User’s guide for prisons by Demirtaş

Co-chair Demirtaş's piece published in the daily BirGün:

My imprisonment is not long enough for me to forget the flowing life outside. And, it is also not long enough for me to pontificate about prisons in a country where there are people jailed for more than 25 years. However, writing about my observations on imprisonment is nevertheless my obligation, I think.

One of the results desired to be achieved through our imprisonment is spreading fear among the people and suppressing everyone by threatening them with imprisonment. So, since that is the case, what we need to do is to rebut that goal. In any case, whatever will be will be in the end.

If we are to break through the climate of fear and enter into the season of courage, it is better to ridicule fear than to give into injustice and unlawfulness in fear of getting detained.

I am writing this so that you would have in hand fresh information in case you do get arrested. I guess, there is no need to write the political differences between the concepts of what is called inside and outside. To put it more precisely, there aren’t differences worth of writing about. I’ll rather write more about the differences on daily life and you’ll just keep in mind the ones you find beneficial.

At your first entrance to the prison, they search you and seize everything that is prohibited to be taken inside. But they cannot seize your ‘thoughts’ that are shown as the reason for your detention; you can take those in with you. It’s an interesting practice.

During the earlier days, when you are taken out from the room for a meeting with your lawyer or so on, you might suddenly check your pockets in the hallway worrying that you might have forgotten the key of the cell inside. Don’t panic! Here, locks are many but there is no key!

Those who come to visit you find you with no difficulty every time. Nobody tells them at the prison door ‘Well, Mr./Ms. has just walked out for a meeting’. Or, there is also nobody who tells them ‘She/He is on annual leave; we’ll forward her/him your note if you have any’. I mean, you have no place to escape.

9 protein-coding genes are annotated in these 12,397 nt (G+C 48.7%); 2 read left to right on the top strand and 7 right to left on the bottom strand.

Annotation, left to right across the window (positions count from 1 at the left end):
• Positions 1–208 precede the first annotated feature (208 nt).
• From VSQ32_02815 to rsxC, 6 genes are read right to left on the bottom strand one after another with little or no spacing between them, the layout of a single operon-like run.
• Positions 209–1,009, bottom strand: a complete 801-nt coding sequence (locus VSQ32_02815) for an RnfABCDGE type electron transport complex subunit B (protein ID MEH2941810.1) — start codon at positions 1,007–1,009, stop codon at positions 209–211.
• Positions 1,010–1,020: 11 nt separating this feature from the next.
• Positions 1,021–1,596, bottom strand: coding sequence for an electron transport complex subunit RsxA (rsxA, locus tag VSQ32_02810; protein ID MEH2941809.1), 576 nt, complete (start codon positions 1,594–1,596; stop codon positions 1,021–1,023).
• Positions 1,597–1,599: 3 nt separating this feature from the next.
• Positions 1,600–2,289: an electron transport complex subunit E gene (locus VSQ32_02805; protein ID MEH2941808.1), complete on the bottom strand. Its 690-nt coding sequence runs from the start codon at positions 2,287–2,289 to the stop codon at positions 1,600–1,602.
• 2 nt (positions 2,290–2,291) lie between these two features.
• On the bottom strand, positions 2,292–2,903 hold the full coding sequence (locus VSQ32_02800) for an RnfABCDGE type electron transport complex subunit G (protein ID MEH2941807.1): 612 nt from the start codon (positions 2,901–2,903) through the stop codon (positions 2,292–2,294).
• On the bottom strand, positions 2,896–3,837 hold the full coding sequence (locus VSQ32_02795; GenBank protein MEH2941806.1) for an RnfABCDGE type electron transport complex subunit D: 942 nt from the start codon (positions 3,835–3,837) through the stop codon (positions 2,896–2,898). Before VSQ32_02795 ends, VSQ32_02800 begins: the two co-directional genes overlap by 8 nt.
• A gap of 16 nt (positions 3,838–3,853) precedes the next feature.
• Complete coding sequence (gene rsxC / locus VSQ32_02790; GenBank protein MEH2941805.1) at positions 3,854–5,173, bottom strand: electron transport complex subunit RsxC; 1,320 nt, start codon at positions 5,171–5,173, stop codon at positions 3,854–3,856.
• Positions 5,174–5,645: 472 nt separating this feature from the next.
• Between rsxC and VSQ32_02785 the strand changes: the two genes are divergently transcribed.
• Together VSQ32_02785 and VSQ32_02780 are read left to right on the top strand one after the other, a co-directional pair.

Even if you are someone who is not loved and respected much outside, don’t be sad. Because, here, they call your name everyday at least twice so it’s better than nothing. Just look into finding some joy in this!

Here, there is no worry over ‘dying batteries’; your battery (of your mobile) never dies here. Be easy; no need for tension.

And, when things elevate a little, they also do not cut your internet here. It is really a nice feeling giving you a bit of a taste of freedom.

There are also cautions taken here for those who lament not having been on TV even once. There are cameras recording you for 24/7 and there are friends watching you over with complete attention in front of screens. Just enjoy it!

Those who run in blood, sweat, and tears everyday in order to not miss the bus, metrobus, or the ferry: this place is just for you! Because, the shuttle never takes off without having you in. There is extreme concern for passenger satisfaction.

Have you come to the point where you are unable to go anywhere without navigation? Don’t worry; a minimum of 4 guardians personally take you everywhere.

You’ll have friends who will say ‘I guess, the door is being knocked; can you get it?’ Don’t you ever fall for it!

When you hear a clink at night, you can be sure that it is not a burglar. There are burglars in prison but they stay in different rooms. And, in any ways, they are minor burglars. The major ones are not taken inside, so, you do not need to be afraid.

Here, nobody can threaten you by saying ‘I will get you jailed, man!’ It is a different feeling!

Those who get angry over messages not replied in 10 minutes! Here, it may take at least 1 month for a letter to be sent and for you to receive a reply. So, it is good for anger management.

In the shopping list for the canteen, do not write things such as ‘pickaxe, saw, or hammer and sickle.’ Them villains do not give them!

Here, there are managers, assistant managers, and teachers but do not feel like you’ll be getting a report card and go on a break! They do not give those, either, that’s for sure.

Even if you brag and say ‘So what, my brother? I am the son-in-law of a family from Lice’, it won’t work. Don’t be quick in blaming your father-in-law for it. The system is like this.

Those from İzmir call ‘çekirdek’ (sunflower seed) ‘çiğdem’ (crocus) here, too. I guess, that does not change much.

Here, too, ‘life is short and the birds are flying’; and, ‘even if you are a dragon, it has no influence on nights’.

And, here, too, ‘the real love is in never giving up.’ 


17 June 2017